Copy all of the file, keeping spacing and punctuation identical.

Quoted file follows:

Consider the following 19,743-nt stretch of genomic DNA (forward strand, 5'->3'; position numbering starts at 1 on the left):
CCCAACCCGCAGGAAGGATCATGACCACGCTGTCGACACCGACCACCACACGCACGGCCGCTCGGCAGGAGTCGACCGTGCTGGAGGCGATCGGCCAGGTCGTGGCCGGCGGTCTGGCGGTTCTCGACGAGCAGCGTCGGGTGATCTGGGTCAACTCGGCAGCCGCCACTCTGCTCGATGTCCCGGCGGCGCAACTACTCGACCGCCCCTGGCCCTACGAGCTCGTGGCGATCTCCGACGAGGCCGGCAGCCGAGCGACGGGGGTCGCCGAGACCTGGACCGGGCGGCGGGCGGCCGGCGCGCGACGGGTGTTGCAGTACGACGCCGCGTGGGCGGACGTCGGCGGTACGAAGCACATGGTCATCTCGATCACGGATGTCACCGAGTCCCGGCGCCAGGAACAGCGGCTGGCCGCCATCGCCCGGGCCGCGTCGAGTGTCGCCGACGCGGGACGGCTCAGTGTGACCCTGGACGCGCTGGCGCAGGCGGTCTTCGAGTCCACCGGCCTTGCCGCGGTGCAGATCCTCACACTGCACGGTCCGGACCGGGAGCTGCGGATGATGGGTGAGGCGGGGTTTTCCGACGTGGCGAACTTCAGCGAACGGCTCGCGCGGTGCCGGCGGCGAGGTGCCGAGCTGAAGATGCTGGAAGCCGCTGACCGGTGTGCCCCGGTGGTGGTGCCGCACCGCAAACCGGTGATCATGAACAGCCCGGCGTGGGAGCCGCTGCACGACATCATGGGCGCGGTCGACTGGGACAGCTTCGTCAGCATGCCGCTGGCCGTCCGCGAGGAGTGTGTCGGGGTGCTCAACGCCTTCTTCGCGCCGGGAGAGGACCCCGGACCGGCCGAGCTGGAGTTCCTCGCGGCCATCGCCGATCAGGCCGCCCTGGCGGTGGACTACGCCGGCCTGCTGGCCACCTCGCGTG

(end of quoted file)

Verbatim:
Consider the following 19,743-nt stretch of genomic DNA (forward strand, 5'->3'; position numbering starts at 1 on the left):
CCCAACCCGCAGGAAGGATCATGACCACGCTGTCGACACCGACCACCACACGCACGGCCGCTCGGCAGGAGTCGACCGTGCTGGAGGCGATCGGCCAGGTCGTGGCCGGCGGTCTGGCGGTTCTCGACGAGCAGCGTCGGGTGATCTGGGTCAACTCGGCAGCCGCCACTCTGCTCGATGTCCCGGCGGCGCAACTACTCGACCGCCCCTGGCCCTACGAGCTCGTGGCGATCTCCGACGAGGCCGGCAGCCGAGCGACGGGGGTCGCCGAGACCTGGACCGGGCGGCGGGCGGCCGGCGCGCGACGGGTGTTGCAGTACGACGCCGCGTGGGCGGACGTCGGCGGTACGAAGCACATGGTCATCTCGATCACGGATGTCACCGAGTCCCGGCGCCAGGAACAGCGGCTGGCCGCCATCGCCCGGGCCGCGTCGAGTGTCGCCGACGCGGGACGGCTCAGTGTGACCCTGGACGCGCTGGCGCAGGCGGTCTTCGAGTCCACCGGCCTTGCCGCGGTGCAGATCCTCACACTGCACGGTCCGGACCGGGAGCTGCGGATGATGGGTGAGGCGGGGTTTTCCGACGTGGCGAACTTCAGCGAACGGCTCGCGCGGTGCCGGCGGCGAGGTGCCGAGCTGAAGATGCTGGAAGCCGCTGACCGGTGTGCCCCGGTGGTGGTGCCGCACCGCAAACCGGTGATCATGAACAGCCCGGCGTGGGAGCCGCTGCACGACATCATGGGCGCGGTCGACTGGGACAGCTTCGTCAGCATGCCGCTGGCCGTCCGCGAGGAGTGTGTCGGGGTGCTCAACGCCTTCTTCGCGCCGGGAGAGGACCCCGGACCGGCCGAGCTGGAGTTCCTCGCGGCCATCGCCGATCAGGCCGCCCTGGCGGTGGACTACGCCGGCCTGCTGGCCACCTCGCGTG